APPLIED PHYSICS: Reversible Atomic Memories

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Science  25 May 2007:
Vol. 316, Issue 5828, pp. 1099c
DOI: 10.1126/science.316.5828.1099c

A key requirement for quantum information processing applications such as quantum communication or computation is the ability to reliably store, manipulate, and retrieve a piece of information, encoded, for example, in the polarization state of a single photon. Among the many routes presently being explored to achieve these goals is cavity quantum electrodynamics (c-QED), which entails trapping a single atom in a cavity and inducing it to interact with a single photon. In this vein, Boozer et al. show that they are able to imprint the state of a single photon onto a single trapped Cs atom, store it for an appreciable fraction of the lifetime of the atom in the trap, and then retrieve that information again sometime later in the form of another photon and send it on its way. They verify that the whole process is coherent, providing further support for c-QED-based systems as promising candidates for nodes in a quantum information processing network. — ISO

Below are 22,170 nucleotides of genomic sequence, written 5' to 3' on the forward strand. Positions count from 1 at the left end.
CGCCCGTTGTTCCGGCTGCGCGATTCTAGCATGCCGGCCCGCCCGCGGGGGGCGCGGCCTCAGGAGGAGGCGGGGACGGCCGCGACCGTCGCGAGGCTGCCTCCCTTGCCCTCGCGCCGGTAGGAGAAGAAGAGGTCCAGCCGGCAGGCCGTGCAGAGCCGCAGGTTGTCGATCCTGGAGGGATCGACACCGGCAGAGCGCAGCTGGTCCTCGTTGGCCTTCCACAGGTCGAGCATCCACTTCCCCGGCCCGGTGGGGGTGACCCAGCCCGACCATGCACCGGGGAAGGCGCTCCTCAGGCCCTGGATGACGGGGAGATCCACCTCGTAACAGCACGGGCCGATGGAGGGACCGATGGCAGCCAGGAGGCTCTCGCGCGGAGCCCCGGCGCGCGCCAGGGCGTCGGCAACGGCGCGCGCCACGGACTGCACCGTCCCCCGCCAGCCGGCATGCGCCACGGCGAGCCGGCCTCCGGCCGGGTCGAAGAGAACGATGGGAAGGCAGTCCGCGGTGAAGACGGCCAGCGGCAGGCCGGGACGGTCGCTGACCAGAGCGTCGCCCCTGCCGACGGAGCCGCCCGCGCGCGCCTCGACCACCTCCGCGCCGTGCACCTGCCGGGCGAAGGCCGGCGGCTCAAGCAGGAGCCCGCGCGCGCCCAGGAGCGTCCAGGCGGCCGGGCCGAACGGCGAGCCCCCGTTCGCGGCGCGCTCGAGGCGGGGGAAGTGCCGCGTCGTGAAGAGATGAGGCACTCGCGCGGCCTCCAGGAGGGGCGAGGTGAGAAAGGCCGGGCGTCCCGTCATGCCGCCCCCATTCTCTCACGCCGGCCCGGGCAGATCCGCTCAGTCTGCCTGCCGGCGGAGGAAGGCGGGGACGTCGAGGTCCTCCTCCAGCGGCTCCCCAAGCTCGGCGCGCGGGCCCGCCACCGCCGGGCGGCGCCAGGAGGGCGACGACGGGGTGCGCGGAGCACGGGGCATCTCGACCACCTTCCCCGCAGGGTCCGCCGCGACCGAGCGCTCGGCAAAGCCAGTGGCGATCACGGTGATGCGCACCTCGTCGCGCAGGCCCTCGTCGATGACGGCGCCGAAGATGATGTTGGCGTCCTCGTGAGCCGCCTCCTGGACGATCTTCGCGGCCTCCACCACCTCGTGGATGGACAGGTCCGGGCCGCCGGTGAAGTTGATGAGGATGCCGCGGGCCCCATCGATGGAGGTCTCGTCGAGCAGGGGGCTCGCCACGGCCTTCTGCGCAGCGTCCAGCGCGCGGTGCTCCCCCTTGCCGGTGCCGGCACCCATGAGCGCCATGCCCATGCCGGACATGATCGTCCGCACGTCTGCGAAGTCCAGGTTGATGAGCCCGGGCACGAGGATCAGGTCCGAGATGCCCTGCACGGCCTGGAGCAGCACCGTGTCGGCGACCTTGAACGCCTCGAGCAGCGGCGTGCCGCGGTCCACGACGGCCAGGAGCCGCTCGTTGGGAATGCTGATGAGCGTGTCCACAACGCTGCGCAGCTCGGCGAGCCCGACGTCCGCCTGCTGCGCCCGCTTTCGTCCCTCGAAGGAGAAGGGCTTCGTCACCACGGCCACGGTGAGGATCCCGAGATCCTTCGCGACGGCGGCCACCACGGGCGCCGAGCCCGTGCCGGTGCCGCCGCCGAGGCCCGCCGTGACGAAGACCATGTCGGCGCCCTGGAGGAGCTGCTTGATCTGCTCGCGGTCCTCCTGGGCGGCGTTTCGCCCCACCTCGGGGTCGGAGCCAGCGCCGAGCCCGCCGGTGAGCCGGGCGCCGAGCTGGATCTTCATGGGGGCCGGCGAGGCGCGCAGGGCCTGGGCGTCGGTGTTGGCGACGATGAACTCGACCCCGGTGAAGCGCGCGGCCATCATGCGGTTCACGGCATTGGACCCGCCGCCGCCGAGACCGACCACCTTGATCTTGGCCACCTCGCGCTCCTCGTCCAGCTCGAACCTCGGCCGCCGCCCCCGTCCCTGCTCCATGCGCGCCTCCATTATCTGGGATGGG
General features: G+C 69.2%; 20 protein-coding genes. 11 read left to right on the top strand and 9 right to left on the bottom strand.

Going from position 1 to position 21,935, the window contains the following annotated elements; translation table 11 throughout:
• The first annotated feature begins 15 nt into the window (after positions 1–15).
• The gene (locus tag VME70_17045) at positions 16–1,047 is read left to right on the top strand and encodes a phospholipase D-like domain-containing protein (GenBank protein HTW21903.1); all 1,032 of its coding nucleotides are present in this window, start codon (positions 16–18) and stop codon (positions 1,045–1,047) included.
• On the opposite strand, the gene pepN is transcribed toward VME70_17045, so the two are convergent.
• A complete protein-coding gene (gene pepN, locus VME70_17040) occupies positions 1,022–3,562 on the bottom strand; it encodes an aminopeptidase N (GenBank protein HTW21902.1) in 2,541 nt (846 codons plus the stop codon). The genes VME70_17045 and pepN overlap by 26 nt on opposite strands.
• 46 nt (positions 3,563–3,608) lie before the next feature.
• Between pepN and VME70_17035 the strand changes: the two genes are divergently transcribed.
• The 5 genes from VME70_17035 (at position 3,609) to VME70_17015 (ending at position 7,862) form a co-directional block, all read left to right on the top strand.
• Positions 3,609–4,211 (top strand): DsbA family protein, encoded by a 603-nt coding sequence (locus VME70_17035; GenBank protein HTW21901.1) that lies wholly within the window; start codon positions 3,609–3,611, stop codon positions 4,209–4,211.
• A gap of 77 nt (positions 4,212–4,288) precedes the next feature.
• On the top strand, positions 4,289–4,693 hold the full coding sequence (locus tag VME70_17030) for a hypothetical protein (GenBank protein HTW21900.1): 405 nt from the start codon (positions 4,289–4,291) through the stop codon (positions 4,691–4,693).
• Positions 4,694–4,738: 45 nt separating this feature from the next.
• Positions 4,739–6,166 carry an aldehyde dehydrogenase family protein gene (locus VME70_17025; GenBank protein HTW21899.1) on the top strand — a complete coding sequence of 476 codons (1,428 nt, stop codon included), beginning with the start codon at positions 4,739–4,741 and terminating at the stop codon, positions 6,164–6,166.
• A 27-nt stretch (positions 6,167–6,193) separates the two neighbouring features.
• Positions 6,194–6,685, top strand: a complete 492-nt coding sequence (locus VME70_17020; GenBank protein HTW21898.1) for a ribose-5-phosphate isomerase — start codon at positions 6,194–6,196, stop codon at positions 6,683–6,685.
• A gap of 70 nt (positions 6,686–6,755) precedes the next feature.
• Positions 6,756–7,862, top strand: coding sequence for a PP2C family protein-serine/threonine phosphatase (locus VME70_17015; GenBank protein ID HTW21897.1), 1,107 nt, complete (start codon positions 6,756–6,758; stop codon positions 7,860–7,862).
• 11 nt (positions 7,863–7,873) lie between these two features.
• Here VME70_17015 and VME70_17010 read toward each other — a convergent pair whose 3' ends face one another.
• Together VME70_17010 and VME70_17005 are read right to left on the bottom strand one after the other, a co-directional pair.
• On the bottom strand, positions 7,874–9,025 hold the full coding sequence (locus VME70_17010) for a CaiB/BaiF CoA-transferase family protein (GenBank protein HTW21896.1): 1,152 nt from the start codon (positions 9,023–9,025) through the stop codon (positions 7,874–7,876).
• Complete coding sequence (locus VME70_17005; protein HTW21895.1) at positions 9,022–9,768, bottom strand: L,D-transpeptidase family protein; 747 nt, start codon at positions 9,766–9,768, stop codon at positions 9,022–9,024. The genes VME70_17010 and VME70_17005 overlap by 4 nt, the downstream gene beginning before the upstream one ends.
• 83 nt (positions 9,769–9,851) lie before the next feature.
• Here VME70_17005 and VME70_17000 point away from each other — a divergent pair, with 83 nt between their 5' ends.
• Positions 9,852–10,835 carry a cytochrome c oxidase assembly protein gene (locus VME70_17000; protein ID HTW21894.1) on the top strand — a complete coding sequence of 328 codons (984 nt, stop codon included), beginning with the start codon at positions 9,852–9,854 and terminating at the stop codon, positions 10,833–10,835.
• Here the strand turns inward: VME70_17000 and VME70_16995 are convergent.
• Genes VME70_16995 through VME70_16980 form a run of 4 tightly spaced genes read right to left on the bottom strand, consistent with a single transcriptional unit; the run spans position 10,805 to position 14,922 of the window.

Phys. Rev. Lett. 98, 193601 (2007).

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